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“Judiciary is the only hope” Mangala

14 November 2018 12:00 am - 0     - {{hitsCtrl.values.hits}}


Former Finance Minister Mangala Samaraweera speaks about the current political impasse and responds to the allegations made by President Maithripala Sirisena against the United National Party (UNP). 

Excerpts of the interview:  


  • President is upset as he could not get through, the tenders of his daughter and son-in-law 
  • Butterfly is better than leech
  • There is no truth in allegation about the plot to kill Prez
  • President’s burning desire to be presidential candidate created this problem
  • When he joined us at the presidential election, Ranil Wickremesinghe was a well-known politician


  What do you think about the dissolution of Parliament?
I would say it is the world’s first. The President has violated the very constitutional amendment he introduced. It was passed by the Cabinet and approved by Parliament with a majority of two-thirds. It has led the country into a serious constitutional crisis. The judiciary is, perhaps, the only hope we have to stop this country from sliding towards dictatorship.  


 Otherwise, how ready are you for a general election?
As I said, as a party that has governed this country for a longer period than any other party since Independence, we are always ready for an election. It is nothing to do with our readiness to face elections. It is about the fundamentals of democracy. If we allow the President to violate the constitution in such a manner, he can dissolve Parliament again when he does not want to see the face of the Prime Minister-elect.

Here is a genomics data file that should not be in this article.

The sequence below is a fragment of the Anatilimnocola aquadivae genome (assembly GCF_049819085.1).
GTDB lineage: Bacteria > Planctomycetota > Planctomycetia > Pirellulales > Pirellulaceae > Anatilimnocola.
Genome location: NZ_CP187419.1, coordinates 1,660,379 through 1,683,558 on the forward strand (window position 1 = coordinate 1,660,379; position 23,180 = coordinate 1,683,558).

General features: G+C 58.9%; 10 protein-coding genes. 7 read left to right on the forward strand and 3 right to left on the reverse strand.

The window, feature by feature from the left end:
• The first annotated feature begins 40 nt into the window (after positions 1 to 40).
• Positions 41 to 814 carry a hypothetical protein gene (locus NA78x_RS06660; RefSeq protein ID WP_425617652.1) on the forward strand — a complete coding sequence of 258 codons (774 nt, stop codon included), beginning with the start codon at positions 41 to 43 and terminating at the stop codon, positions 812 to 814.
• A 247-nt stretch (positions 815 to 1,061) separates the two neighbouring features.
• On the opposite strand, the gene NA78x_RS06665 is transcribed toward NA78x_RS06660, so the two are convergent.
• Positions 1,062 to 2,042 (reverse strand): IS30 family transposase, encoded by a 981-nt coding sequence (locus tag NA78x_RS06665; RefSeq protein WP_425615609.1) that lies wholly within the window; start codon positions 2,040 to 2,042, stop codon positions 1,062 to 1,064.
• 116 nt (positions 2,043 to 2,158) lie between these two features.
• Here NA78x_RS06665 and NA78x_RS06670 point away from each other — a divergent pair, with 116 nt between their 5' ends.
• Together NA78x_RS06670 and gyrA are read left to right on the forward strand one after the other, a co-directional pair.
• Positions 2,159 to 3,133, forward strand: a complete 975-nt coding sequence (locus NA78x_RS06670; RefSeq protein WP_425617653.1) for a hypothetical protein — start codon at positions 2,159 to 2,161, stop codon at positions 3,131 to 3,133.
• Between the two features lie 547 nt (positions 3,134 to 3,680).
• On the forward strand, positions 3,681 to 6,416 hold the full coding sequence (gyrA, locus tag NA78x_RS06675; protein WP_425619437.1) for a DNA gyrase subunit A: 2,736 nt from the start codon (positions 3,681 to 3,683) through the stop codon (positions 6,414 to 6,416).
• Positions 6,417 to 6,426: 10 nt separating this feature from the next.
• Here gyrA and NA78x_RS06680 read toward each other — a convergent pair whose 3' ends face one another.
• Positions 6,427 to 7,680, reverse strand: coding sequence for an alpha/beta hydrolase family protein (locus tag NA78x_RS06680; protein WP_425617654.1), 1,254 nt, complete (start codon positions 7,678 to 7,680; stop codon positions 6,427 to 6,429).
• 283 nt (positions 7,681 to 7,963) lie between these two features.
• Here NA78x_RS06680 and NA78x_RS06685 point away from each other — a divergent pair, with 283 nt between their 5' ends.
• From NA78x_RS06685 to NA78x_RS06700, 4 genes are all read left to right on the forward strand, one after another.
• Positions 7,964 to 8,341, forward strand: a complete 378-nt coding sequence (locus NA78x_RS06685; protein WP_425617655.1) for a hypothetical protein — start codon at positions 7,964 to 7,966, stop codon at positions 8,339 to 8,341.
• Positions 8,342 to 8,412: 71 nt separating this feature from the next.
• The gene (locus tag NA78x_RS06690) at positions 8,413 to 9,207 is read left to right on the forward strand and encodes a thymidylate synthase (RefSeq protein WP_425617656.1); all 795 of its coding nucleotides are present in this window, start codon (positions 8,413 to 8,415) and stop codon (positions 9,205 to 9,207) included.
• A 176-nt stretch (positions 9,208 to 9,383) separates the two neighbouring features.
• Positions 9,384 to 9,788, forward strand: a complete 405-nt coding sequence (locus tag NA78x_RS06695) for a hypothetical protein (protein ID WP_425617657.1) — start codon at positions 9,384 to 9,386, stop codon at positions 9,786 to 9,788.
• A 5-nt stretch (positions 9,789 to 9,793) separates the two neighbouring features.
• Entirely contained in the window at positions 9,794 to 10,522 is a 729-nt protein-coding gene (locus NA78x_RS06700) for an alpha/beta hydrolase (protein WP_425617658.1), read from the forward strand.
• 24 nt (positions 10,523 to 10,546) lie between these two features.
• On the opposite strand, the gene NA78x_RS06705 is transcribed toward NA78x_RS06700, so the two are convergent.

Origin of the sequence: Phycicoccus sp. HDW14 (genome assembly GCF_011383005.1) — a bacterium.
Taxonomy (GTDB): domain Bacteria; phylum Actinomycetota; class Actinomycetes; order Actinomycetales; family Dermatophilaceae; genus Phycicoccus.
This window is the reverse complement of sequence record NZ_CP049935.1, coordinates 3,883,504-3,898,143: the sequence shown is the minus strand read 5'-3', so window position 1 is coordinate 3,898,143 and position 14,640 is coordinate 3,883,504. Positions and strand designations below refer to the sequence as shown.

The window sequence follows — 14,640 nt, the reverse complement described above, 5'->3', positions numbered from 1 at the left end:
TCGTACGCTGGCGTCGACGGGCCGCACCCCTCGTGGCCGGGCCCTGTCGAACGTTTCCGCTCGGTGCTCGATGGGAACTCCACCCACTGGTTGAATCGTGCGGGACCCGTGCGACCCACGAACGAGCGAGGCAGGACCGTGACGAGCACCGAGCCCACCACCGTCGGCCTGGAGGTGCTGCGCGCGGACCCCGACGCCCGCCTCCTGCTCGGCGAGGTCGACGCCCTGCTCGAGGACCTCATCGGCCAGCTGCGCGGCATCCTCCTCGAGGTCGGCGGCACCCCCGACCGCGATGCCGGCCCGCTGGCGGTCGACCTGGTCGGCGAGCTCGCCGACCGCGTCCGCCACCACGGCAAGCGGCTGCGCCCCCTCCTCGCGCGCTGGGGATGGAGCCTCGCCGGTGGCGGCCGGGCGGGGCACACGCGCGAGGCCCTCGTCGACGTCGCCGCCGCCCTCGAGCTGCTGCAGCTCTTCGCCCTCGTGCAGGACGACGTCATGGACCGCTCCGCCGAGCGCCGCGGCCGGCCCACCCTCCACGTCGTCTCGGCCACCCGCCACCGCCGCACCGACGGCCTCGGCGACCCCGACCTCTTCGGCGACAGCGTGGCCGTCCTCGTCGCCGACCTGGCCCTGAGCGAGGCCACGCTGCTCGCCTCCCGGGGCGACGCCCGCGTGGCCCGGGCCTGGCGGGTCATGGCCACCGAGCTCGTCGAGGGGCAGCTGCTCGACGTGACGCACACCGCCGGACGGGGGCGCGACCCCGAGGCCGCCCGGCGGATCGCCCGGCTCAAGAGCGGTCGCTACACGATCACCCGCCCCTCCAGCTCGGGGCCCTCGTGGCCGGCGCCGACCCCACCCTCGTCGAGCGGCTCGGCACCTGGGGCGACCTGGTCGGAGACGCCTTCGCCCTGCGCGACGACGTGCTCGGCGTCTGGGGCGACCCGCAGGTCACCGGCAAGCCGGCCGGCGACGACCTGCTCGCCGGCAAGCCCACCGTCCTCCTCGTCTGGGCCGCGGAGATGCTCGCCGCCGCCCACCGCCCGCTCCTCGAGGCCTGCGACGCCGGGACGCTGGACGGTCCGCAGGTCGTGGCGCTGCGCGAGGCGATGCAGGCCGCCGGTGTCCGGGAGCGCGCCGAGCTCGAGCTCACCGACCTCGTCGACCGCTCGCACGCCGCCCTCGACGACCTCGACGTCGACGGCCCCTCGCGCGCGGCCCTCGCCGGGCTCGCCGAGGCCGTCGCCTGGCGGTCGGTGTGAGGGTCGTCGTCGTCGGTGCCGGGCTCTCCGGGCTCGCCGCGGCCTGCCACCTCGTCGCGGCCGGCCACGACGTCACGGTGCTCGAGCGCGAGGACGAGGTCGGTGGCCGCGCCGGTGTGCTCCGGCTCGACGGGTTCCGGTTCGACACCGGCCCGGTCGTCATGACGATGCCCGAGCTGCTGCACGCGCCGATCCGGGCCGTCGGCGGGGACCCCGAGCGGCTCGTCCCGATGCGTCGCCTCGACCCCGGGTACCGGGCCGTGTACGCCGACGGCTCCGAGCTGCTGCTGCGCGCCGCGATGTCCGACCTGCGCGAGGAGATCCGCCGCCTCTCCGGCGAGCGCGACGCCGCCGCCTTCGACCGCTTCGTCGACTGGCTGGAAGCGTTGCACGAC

I think Sri Lanka is facing one of the gravest political crises since Independence. It is a unique political crisis not only in Sri Lanka but also in the world where the Head of State himself instigates a coup against his own government. It has now led to a constitutional crisis. Despite the fact that we had clearly shown a parliamentary majority, he refused to resolve it as early as possible. As a person who played an active role in electing this gentleman, I really feel despair at the tragedy which is unfolding before us.  


 Yet, the President said he still did not want to reappoint UNP leader Ranil Wickremesinghe as the Prime Minister. Then, wouldn’t it have compounded the crisis if not for this action?
As the Prime Minister (Mr Wickremesinghe) correctly pointed out in the interview with the Hindu newspaper, a constitutional crisis could not be solved according to the personal whims and fancies of the Head of State. If Parliament says that they have faith and trust in Mr. Wickremesinghe to continue, he is obliged to appoint him. With regard to the no-confidence motion brought against Mr. Wickremesinghe, it was his first attempt to unseat him constitutionally. It failed. I still remember, in one of the discussions we had with him, he lost his marbles at one point and banged on the table. He said, “If I have to leave, I will leave. Before I leave, I will set the country on fire”. There were about ten other witnesses. He was trying to set the whole country on fire


 In his televised address to the nation, the President made a whole lot of allegations against the UNP leadership. He talked about the lack of transparency in tender deals. What is your response to those allegations?